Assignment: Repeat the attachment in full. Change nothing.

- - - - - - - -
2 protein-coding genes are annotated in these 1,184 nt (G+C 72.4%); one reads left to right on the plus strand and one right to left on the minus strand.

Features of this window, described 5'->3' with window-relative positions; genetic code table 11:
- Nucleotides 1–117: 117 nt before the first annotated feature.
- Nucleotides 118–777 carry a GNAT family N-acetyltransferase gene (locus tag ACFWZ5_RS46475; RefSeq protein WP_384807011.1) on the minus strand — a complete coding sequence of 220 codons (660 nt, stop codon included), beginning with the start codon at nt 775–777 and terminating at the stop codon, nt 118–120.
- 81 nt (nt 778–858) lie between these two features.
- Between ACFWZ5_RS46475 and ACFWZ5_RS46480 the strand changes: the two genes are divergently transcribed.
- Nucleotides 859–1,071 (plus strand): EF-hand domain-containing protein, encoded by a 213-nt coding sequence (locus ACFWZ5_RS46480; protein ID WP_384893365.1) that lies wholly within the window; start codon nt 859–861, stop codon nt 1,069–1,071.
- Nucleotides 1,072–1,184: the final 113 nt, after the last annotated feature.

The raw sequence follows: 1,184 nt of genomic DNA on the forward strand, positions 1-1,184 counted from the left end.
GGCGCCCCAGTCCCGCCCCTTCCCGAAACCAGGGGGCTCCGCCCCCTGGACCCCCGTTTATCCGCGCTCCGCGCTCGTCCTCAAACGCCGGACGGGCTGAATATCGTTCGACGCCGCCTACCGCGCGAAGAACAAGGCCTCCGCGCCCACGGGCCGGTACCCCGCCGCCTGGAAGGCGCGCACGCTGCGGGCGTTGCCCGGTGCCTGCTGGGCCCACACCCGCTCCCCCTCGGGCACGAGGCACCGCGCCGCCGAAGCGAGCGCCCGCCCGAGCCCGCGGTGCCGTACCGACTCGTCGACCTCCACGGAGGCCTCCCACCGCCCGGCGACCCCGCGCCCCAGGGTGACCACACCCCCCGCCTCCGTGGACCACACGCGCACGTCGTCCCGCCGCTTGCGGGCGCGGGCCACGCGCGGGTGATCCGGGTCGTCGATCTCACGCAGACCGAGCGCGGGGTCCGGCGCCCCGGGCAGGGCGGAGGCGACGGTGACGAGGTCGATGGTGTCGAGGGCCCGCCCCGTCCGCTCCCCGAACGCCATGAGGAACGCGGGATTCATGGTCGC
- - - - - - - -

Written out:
2 protein-coding genes are annotated in these 1,184 nt (G+C 72.4%); one reads left to right on the plus strand and one right to left on the minus strand.

Features of this window, described 5'->3' with window-relative positions; genetic code table 11:
- Nucleotides 1–117: 117 nt before the first annotated feature.
- Nucleotides 118–777 carry a GNAT family N-acetyltransferase gene (locus tag ACFWZ5_RS46475; RefSeq protein WP_384807011.1) on the minus strand — a complete coding sequence of 220 codons (660 nt, stop codon included), beginning with the start codon at nt 775–777 and terminating at the stop codon, nt 118–120.
- 81 nt (nt 778–858) lie between these two features.
- Between ACFWZ5_RS46475 and ACFWZ5_RS46480 the strand changes: the two genes are divergently transcribed.
- Nucleotides 859–1,071 (plus strand): EF-hand domain-containing protein, encoded by a 213-nt coding sequence (locus ACFWZ5_RS46480; protein ID WP_384893365.1) that lies wholly within the window; start codon nt 859–861, stop codon nt 1,069–1,071.
- Nucleotides 1,072–1,184: the final 113 nt, after the last annotated feature.

The raw sequence follows: 1,184 nt of genomic DNA on the forward strand, positions 1-1,184 counted from the left end.
GGCGCCCCAGTCCCGCCCCTTCCCGAAACCAGGGGGCTCCGCCCCCTGGACCCCCGTTTATCCGCGCTCCGCGCTCGTCCTCAAACGCCGGACGGGCTGAATATCGTTCGACGCCGCCTACCGCGCGAAGAACAAGGCCTCCGCGCCCACGGGCCGGTACCCCGCCGCCTGGAAGGCGCGCACGCTGCGGGCGTTGCCCGGTGCCTGCTGGGCCCACACCCGCTCCCCCTCGGGCACGAGGCACCGCGCCGCCGAAGCGAGCGCCCGCCCGAGCCCGCGGTGCCGTACCGACTCGTCGACCTCCACGGAGGCCTCCCACCGCCCGGCGACCCCGCGCCCCAGGGTGACCACACCCCCCGCCTCCGTGGACCACACGCGCACGTCGTCCCGCCGCTTGCGGGCGCGGGCCACGCGCGGGTGATCCGGGTCGTCGATCTCACGCAGACCGAGCGCGGGGTCCGGCGCCCCGGGCAGGGCGGAGGCGACGGTGACGAGGTCGATGGTGTCGAGGGCCCGCCCCGTCCGCTCCCCGAACGCCATGAGGAACGCGGGATTCATGGTCGC